The Daily Telegraph - Saturday - Travel

Head east for another slice of Turkey

Far-flung Kars is finding favour with a new generation – Terry Richardson discovers why


After meandering their way over hundreds of miles of bleakly beautiful steppe, squeezing through the precipitou­s gorge of an infant Euphrates and arrowing across empty plains lapped by snowcapped peaks, passengers on the Eastern Express from Ankara finally reach journey’s end. There’s a spring in their step as they file out of the rudimentar­y railway station in Kars, reviving in the crisp air, with a sense that an adventure that started some 26 hours earlier in the Turkish capital has barely begun.

Navigating the convenient street grid plan on their phones, the largely Turkish passengers disperse in search of their accommodat­ion. Some pause to admire their first sight of Kars’s incongruou­s belle époque stone buildings, a legacy of tsarist Russian occupation between 1878 and 1917, others point excitedly to the citadel, set astride a dramatic rocky outcrop and scene of many stirring deeds in the 19th-century Ottoman-Russian wars. I glance down to see that the book clutched by a bearded young Turk is not a guide but a novel, Kar (“Snow”). Set in Kars, the social and political themes of this work by Turkey’s Nobel Prize-winning author Orhan Pamuk make it controvers­ial – but have drawn a new generation of visitors.

Twenty years ago, most Turks would have looked at a prospectiv­e visitor to far-flung Kars with bemusement. Snow-blanketed in winter, with temperatur­es plummeting as low as -32C, the province of Kars is one of Turkey’s most impoverish­ed. More than 1,100 miles east of the balmy, sophistica­ted Aegean coastal city of Izmir, it was a grim posting that young men conscripte­d into Turkey’s military dreaded. They probably still do, as Kars remains undeniably rough and ready in places, but for Turkey’s burgeoning middle class it has become a “must-see” destinatio­n.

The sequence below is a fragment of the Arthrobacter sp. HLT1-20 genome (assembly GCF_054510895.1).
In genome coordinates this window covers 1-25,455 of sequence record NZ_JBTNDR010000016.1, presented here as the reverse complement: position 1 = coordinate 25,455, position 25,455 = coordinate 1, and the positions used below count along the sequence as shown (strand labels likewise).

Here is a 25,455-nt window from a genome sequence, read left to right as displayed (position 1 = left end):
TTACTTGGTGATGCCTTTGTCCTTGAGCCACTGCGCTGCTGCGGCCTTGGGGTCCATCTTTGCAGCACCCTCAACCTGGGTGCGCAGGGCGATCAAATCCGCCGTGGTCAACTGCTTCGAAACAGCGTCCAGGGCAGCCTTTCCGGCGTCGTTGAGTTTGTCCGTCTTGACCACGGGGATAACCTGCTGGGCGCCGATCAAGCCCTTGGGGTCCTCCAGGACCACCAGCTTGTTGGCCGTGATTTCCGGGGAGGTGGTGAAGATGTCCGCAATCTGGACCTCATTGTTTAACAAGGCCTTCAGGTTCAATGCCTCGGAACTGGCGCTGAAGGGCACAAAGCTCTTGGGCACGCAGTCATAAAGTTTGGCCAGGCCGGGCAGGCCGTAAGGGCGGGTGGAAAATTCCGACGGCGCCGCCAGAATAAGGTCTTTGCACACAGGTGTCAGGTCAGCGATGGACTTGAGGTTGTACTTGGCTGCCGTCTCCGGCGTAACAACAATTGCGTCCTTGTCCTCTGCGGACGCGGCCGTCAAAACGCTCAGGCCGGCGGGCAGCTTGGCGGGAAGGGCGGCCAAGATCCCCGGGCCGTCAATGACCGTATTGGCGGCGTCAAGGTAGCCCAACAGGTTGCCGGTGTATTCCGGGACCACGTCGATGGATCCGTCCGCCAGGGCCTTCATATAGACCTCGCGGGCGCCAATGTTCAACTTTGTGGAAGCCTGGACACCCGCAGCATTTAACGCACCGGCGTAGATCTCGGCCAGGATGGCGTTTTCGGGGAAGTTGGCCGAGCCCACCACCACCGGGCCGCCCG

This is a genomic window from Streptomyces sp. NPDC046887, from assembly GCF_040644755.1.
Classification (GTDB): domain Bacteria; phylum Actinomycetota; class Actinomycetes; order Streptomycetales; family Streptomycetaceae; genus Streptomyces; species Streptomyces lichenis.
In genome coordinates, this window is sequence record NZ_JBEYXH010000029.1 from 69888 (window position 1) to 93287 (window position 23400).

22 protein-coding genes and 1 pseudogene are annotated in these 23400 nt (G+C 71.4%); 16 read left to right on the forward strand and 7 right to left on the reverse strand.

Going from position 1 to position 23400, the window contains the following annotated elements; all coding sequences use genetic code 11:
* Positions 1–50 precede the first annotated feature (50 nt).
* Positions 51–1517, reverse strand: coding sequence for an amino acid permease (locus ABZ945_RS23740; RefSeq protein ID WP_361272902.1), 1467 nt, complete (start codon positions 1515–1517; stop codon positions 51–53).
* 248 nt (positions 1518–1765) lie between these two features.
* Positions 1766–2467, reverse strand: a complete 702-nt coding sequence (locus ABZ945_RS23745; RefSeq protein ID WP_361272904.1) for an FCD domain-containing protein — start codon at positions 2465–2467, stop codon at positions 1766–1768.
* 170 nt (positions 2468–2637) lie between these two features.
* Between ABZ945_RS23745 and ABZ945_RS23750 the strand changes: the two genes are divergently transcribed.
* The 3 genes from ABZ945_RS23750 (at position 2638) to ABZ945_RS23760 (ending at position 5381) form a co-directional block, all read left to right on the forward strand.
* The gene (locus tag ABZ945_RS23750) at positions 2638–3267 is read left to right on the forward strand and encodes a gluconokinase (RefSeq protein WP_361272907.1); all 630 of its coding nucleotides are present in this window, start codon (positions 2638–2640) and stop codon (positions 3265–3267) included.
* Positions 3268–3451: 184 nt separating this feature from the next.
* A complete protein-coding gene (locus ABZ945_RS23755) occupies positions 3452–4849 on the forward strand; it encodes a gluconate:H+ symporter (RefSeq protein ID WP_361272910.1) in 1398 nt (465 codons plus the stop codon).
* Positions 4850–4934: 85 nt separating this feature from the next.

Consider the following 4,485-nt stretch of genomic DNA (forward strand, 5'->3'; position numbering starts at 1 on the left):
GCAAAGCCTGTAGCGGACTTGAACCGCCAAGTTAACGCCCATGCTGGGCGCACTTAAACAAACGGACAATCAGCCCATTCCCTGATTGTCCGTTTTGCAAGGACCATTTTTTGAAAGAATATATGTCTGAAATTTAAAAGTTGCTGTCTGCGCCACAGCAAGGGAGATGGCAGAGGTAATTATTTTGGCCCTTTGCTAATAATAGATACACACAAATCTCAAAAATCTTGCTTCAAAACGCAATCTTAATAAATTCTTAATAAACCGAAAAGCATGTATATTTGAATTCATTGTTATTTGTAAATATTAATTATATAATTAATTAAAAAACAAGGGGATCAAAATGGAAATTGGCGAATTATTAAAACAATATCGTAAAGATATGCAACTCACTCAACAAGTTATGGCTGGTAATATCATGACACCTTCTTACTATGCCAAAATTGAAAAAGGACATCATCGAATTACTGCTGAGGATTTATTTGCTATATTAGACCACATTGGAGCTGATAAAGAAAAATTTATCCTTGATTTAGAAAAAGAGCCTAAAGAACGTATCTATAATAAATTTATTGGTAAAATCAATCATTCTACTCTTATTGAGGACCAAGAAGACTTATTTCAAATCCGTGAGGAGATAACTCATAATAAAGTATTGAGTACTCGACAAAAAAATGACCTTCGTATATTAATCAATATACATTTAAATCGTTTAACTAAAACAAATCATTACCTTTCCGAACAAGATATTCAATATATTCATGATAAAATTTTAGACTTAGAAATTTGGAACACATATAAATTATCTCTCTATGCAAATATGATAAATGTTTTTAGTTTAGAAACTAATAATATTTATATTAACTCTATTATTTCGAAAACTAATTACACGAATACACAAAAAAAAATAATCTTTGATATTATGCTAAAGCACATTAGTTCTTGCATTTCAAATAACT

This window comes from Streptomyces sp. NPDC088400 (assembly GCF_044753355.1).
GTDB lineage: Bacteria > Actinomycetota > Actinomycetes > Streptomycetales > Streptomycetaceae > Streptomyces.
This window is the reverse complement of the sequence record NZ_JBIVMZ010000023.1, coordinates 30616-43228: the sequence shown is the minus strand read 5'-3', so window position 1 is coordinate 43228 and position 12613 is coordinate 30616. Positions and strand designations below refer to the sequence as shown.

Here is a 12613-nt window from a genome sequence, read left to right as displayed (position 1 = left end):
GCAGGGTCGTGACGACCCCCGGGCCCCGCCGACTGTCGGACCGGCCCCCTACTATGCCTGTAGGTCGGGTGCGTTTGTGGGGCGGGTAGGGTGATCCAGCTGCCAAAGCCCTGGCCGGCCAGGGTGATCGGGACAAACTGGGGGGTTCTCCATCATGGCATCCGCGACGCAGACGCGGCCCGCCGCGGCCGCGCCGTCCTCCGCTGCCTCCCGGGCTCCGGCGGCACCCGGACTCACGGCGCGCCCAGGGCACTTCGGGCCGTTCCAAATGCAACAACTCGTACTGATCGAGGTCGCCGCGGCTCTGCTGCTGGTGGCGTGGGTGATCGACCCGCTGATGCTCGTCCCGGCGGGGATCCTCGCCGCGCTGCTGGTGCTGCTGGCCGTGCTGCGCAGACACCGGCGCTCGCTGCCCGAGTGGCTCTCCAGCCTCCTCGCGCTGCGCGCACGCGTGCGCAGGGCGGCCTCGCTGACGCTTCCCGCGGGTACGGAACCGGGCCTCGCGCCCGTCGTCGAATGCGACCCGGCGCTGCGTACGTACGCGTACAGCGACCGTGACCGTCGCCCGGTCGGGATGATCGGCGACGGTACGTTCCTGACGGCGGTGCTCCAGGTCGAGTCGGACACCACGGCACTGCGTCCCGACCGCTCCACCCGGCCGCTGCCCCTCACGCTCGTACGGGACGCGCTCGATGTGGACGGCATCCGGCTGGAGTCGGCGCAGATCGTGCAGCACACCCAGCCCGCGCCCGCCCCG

Wandering down straight, Russian-laid streets, it’s easy to see why. Many of the attractive buildings lining the broad avenues are now stylish boutique hotels, atmospheri­c cafés or fine-dining restaurant­s. One restauAlth­ough rant is named after Pushkin, who visited friends here in 1828 during the Russian campaigns against Ottoman Turkey. Several shops are crammed with Russian-style fur hats and socks hand-knitted from brightly coloured wool, along with antique Turkish, Kurdish and Armenian rugs.

Even more ubiquitous are stores stacked floor to ceiling with local cheeses. Another legacy of Kars’s Russian occupation, the hard, yellow wheels of cow’s milk kasar are famous throughout a country much better known for soft, white sheep- and goatmilk cheeses. So synonymous is Kars with cheese that a fascinatin­g (truthfully) museum dedicated to it opened here recently. Try it as part of a generous breakfast spread offered by several cafés in town, where you can also enjoy locally produced honey.

Between the former Russian quarter and the citadel is an older Kars. The Kumbet mosque was once the cathedral of the Armenian Bagratid kingdom, centred on Kars in the 10th century. Distinctiv­ely Armenian in style, it has a cruciform plan and a conical dome. Next to it is the beautifull­y restored Evliya mosque (1579), all domes and slender minarets. Down by the Kars river, coiling lazily at the foot of the citadel rock, are a pair of domed Ottoman bathhouses. The river, iced over at the time of my last visit, in January, is spanned by a substantia­l stone-built medieval bridge.

Kars remains undeniably rough and ready, but for Turkey’s middle class it has become a must-see destinatio­n

there’s little within its forbidding basalt walls, it’s worth trekking up the long ramp to Kars’s citadel for the impressive views over the town and surroundin­g countrysid­e. In 1855, in one of the last acts of the Crimean War, General Fenwick Williams marshalled a heroic but unsuccessf­ul defence against a superior Russian army from the citadel. Despite surrenderi­ng, Williams was made a Knight of the Bath and Freeman of the City of London for his fortitude.